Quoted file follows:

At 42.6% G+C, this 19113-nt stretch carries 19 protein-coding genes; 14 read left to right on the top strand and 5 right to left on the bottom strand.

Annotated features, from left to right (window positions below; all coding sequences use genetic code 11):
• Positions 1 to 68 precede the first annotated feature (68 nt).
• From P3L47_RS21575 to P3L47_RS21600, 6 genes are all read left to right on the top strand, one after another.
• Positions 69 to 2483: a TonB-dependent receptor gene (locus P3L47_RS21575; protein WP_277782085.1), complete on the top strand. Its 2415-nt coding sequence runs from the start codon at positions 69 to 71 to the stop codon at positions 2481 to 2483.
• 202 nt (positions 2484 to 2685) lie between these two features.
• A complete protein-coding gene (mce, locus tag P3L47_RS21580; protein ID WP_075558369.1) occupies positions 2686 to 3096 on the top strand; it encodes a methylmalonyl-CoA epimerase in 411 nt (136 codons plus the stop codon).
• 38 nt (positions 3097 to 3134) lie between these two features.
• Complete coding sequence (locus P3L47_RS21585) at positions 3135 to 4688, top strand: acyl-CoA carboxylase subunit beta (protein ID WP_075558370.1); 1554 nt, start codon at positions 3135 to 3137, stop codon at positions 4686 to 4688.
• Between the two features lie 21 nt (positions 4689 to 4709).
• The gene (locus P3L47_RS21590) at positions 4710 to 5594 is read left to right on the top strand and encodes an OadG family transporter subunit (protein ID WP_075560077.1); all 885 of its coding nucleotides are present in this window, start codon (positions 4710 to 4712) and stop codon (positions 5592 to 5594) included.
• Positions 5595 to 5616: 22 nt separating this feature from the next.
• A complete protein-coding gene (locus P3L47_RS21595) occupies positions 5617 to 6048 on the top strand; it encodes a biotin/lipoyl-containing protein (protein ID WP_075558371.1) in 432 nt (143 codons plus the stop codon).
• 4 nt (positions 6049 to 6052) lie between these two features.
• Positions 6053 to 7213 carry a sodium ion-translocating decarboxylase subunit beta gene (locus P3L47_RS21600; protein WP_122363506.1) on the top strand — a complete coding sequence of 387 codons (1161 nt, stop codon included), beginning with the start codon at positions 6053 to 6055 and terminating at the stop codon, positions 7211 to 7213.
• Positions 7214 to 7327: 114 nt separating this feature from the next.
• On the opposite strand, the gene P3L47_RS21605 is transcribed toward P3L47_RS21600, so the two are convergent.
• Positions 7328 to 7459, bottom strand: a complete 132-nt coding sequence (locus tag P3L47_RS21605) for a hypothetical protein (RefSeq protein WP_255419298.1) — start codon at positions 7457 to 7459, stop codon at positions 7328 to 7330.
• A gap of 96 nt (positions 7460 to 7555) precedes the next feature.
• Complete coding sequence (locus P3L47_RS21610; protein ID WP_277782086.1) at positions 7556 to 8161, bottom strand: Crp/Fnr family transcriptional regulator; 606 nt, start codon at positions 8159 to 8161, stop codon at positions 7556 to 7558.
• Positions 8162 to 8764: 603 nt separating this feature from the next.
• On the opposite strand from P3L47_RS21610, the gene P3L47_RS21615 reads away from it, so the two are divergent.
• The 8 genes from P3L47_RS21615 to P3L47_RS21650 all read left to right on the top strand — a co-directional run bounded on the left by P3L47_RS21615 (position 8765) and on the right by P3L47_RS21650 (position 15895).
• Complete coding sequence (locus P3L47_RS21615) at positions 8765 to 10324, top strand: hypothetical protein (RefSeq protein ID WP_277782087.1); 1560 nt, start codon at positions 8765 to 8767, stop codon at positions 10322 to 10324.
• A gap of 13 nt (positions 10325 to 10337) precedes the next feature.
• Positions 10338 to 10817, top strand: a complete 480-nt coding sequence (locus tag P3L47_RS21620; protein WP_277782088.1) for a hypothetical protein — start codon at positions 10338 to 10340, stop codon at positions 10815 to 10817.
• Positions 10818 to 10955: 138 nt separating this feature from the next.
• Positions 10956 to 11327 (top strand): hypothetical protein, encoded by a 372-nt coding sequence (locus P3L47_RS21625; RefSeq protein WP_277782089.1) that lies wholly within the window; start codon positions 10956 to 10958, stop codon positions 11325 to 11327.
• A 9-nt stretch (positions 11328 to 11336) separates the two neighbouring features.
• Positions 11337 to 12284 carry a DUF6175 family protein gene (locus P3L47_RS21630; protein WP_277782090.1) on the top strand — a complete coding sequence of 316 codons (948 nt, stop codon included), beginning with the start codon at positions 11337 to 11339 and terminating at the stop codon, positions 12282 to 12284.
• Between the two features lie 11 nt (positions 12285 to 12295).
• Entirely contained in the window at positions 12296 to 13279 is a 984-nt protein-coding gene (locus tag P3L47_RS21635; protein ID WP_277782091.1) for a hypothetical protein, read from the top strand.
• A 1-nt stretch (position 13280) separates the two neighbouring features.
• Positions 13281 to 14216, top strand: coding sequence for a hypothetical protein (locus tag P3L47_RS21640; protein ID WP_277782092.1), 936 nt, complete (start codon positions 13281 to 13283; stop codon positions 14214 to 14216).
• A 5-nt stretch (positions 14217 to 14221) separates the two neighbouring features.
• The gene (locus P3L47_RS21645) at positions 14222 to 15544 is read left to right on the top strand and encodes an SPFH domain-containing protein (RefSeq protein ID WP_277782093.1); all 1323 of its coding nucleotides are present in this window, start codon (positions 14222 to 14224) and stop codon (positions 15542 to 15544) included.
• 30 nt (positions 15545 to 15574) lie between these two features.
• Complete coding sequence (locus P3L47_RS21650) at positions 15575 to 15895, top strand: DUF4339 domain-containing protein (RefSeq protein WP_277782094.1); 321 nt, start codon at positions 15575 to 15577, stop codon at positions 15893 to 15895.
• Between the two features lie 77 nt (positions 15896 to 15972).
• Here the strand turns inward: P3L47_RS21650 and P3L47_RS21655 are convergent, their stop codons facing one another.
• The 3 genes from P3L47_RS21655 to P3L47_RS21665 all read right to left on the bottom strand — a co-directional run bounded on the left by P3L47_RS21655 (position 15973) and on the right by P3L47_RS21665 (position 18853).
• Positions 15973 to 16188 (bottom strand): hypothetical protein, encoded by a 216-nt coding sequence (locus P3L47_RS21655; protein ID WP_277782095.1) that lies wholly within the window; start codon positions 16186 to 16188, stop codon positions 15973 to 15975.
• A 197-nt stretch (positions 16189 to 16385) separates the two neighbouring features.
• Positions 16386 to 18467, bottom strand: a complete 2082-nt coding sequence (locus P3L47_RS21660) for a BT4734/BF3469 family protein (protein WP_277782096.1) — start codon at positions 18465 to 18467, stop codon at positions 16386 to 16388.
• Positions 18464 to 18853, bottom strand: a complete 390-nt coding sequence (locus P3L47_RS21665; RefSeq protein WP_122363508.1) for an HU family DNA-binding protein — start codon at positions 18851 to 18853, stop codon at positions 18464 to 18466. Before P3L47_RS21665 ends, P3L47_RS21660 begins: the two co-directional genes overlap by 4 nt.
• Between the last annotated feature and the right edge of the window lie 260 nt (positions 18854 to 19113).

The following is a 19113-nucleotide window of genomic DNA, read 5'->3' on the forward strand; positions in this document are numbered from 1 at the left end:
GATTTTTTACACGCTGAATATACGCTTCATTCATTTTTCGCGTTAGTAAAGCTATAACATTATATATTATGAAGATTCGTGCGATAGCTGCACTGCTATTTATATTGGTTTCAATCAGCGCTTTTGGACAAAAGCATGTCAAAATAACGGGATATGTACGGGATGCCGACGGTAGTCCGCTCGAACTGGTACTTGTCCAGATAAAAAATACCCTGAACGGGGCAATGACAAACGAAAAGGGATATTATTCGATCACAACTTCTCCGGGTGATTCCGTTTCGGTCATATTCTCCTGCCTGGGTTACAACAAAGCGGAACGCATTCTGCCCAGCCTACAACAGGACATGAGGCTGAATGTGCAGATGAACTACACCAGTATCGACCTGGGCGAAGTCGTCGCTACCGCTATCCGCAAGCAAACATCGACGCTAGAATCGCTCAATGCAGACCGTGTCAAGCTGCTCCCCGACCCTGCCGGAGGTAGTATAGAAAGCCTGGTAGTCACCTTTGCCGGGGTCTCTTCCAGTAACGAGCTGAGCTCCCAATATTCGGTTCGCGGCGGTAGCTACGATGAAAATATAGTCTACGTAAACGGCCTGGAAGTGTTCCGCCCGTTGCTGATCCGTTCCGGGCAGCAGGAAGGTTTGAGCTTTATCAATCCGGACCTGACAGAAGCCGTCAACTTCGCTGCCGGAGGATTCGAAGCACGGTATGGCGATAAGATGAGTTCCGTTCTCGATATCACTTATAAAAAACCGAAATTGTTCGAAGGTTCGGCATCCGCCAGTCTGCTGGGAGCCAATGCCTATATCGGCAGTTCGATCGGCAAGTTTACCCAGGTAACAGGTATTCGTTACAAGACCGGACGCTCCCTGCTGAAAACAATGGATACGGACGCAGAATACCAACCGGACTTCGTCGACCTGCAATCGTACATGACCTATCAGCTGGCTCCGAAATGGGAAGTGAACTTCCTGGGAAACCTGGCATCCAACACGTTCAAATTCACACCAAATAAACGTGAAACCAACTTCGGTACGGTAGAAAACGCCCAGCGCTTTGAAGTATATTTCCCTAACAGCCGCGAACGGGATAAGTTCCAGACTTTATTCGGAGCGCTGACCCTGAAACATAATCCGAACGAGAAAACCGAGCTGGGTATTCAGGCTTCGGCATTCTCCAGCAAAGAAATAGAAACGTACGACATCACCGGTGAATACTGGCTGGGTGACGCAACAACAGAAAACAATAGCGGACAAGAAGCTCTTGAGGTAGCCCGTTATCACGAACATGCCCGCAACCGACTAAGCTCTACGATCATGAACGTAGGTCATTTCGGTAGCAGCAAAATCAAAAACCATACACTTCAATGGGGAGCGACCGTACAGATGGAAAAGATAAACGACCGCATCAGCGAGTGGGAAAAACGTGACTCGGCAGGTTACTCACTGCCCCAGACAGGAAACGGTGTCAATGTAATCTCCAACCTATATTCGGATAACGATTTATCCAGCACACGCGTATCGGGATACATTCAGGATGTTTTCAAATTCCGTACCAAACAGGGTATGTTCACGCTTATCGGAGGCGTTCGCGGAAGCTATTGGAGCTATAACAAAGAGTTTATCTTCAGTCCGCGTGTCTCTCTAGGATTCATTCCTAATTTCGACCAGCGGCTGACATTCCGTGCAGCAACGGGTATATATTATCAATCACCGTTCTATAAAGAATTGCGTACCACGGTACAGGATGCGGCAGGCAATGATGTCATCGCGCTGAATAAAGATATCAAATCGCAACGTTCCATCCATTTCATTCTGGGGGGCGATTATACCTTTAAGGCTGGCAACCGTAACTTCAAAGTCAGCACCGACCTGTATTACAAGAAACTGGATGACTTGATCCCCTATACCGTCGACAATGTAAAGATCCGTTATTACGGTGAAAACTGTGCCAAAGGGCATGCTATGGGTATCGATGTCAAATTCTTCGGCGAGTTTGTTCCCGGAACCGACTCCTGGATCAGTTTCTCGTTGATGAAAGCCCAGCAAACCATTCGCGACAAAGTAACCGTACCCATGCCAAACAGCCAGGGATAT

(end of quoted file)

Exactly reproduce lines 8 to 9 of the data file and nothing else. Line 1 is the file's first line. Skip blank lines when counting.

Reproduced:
• 38 nt (positions 3097 to 3134) lie between these two features.
• Complete coding sequence (locus P3L47_RS21585) at positions 3135 to 4688, top strand: acyl-CoA carboxylase subunit beta (protein ID WP_075558370.1); 1554 nt, start codon at positions 3135 to 3137, stop codon at positions 4686 to 4688.